Configuration API Introduction¶
The introduction described the different API Command Types.
config API type there are several actions.
|get||Retrieve candidate configuration|
|show||Retrieve running configuration|
|set||Merge existing config with this config|
|edit||Replace existing config with this config|
|delete||Delete existing config|
|rename||Rename entry in existing config|
|clone||Clone existing config|
|move||Change configuration entry order|
|override||Override existing config from Panorama|
In this lab you will learn the following actions, but the concepts for these actions transfer to the others:
Every action takes an
xpath parameter which specifies where in
the configuration that action should be taken. Actions like
edit that modify configuration also require and
parameter that contains the XML configuration to apply at the
- xpath: The location in the configuration to apply the ‘action’. Always required.
- element: The XML configuration to apply at the specified xpath.
An XPath is a representation of a specific place in an XML document. The Firewall and Panorama store their configuration internally as XML documents, so to interact with pieces of the XML document (the configuration) you must specify what part of the XML you’re interested in. You do this with an XPath.
Example XPath 1: Let’s say you have an XML document with this structure:
<config> <shared> <address> <entry name="my-server" /> </address> </shared> </config>
If you want to modify the “my-server” address object, you would use this XPath:
There are two things to take from this example about XPath:
- Each XML element is separated by a slash
/as we drill down the XML structure.
- XML Attributes like
namecan be specified with square brackets
Example XPath 2: Here is a real Firewall configuration. If you wanted to get or change the hostname of this firewall, what XPath would you use? Consider your answer before checking the answer below.
Find the right XPath¶
There are a 3 techniques you can use to find the XPath you need for a part of the configuration.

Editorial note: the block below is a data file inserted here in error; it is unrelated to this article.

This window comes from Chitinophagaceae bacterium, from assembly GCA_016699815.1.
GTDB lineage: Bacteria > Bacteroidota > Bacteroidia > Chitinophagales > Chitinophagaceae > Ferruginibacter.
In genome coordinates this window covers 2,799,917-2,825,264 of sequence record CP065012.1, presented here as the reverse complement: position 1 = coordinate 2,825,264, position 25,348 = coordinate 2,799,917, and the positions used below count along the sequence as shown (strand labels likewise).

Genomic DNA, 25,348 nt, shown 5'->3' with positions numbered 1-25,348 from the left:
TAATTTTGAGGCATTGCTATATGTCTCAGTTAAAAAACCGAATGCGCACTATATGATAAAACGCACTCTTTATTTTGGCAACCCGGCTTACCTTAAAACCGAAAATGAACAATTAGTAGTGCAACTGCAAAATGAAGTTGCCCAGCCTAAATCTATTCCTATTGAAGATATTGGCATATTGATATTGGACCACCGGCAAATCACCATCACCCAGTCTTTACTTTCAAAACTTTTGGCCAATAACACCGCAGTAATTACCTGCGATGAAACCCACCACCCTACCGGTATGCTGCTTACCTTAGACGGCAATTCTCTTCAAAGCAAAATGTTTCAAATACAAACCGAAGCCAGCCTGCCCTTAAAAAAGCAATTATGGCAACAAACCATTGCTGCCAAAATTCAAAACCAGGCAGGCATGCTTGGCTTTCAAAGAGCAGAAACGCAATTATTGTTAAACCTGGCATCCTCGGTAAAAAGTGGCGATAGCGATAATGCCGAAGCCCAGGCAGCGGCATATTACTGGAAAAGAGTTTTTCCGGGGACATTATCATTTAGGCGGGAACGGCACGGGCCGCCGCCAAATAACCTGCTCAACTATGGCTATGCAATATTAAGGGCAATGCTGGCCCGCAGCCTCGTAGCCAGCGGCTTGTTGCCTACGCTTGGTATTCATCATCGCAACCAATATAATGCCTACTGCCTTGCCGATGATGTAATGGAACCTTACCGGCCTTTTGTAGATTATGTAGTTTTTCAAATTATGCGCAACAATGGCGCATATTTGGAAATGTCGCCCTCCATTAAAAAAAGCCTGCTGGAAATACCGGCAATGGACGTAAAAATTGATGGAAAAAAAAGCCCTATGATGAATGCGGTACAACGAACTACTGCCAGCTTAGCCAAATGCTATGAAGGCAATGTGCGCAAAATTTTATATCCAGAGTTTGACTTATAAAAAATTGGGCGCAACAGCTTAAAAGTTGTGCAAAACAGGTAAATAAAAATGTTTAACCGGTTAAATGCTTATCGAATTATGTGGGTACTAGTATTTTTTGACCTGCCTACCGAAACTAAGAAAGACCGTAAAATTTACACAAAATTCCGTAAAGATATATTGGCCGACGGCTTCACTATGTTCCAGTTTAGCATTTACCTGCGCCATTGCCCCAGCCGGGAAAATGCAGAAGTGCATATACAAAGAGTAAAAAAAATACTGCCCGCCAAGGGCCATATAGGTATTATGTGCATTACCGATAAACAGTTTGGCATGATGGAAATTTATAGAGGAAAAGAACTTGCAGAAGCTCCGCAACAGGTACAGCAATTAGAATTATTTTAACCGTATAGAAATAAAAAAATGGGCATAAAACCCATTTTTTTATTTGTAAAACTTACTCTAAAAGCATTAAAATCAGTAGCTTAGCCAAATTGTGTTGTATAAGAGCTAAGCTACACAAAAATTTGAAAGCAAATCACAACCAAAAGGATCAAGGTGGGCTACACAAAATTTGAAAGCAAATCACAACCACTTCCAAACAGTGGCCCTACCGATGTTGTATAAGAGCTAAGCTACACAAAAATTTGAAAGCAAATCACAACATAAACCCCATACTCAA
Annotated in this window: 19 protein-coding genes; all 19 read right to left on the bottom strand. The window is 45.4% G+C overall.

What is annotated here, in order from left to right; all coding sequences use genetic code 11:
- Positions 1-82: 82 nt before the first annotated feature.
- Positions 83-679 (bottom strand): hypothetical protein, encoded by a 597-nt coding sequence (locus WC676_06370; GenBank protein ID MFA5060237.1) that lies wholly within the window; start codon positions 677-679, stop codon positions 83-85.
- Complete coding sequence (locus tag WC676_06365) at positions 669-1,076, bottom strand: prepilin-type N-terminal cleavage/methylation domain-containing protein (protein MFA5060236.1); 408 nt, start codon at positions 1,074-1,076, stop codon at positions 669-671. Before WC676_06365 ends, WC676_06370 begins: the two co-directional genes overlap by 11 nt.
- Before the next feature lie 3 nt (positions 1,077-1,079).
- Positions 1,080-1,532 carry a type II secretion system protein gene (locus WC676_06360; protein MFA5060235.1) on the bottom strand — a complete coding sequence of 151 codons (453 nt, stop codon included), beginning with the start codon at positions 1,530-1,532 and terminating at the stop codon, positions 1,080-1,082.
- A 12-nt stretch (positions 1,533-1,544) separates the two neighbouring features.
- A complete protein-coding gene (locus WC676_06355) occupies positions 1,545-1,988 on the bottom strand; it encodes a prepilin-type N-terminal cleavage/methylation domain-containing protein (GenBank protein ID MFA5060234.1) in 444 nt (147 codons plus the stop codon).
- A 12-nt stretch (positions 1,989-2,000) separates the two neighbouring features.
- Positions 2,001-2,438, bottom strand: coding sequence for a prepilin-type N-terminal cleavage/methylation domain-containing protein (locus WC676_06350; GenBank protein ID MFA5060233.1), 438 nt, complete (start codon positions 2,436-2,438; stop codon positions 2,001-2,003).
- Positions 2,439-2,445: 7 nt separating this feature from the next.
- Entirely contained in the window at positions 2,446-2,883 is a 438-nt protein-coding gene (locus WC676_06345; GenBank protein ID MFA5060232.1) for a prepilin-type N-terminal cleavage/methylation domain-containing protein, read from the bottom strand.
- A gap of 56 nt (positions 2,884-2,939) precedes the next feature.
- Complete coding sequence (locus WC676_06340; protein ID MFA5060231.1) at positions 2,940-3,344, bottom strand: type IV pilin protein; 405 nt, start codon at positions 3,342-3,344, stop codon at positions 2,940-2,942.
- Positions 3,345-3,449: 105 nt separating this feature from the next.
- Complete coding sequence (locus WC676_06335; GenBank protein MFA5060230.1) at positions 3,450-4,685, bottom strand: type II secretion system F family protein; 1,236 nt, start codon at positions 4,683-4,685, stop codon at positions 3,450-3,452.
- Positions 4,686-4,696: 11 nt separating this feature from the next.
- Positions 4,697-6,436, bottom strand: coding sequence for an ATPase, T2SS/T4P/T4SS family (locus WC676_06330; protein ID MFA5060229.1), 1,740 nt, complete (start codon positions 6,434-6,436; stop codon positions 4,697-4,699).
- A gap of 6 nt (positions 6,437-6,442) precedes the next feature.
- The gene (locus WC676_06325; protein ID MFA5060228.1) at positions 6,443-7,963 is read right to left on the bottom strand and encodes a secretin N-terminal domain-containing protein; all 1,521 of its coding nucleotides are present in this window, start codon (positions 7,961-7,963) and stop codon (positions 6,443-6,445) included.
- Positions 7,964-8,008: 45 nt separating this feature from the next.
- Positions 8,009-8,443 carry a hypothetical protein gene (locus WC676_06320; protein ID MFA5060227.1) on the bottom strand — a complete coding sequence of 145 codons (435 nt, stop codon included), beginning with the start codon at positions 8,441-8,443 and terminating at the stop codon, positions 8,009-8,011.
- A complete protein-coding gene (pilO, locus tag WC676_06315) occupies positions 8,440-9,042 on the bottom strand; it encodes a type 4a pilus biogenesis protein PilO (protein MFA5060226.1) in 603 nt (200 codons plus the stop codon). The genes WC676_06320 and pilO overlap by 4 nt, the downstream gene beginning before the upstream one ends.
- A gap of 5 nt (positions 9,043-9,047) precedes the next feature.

Technique 1: API Browser¶
You can use the API Browser to figure out the XPath. As you
drill down in the browser, it will build the XPath for you.
The API Browser does not build an
element for you, but
you can submit the API call in the browser to see existing
XML in the configuration and derive the element from that.
Access the API Browser at https://<ip-of-firewall>/api
Technique 2: Debug CLI¶
For those who are familiar with the Firewall and Panorama Command Line, you can get the XPath and Element for any CLI command to reproduce that CLI command on the API. The CLI uses the API internally, so this technique simply prints the internal API calls that are made when you run a command.
Start by typing
debug cli on on the command line.
Now any command you type will display the
element necessary for you to use that command via the API.
Technique 3: Debug GUI¶
For those who are familiar with the Firewall and Panorama GUI, you can get the XPath and Element for any action taken in the GUI to reproduce that action on the API. The GUI uses the API internally, so this technique simply prints the internal API calls that are made when you take action in the GUI.
- Start by pointing your browser to https://<ip-of-firewall>/debug
- In a separate browser tab, navigate in the firewall GUI to where you want to make a change and capture the API call
- In the debug tab, click Clear debug
- In the GUI tab, take the action you want to capture
- In the debug tab, click Refresh
In the debug window you will see the
element necessary for you to reproduce that action on the API.
There is a lot of output and the fields you need are not labeled,
so look for things that appear familiar. You known the actions that
are possible and what an xpath looks like. The element is usually
a block of XML.
Use these 3 techniques as you work on the lab modules. Which technique you use depends on the situation and your own familiarity with the firewall. If you are more familiar with the CLI, you probably know the command for which you want to make an API call, and you can use debug cli on (Technique #2). If you’re more familiar with the firewall’s GUI, then you’ll use Technique #3. If you only need to determine a simple XPath, or want to see a range of available options, then the API Browser (Technique #1) might be appropriate. Try each one during the lab to understand when and how to use each.
Continue to Retrieve Configuration - show and get.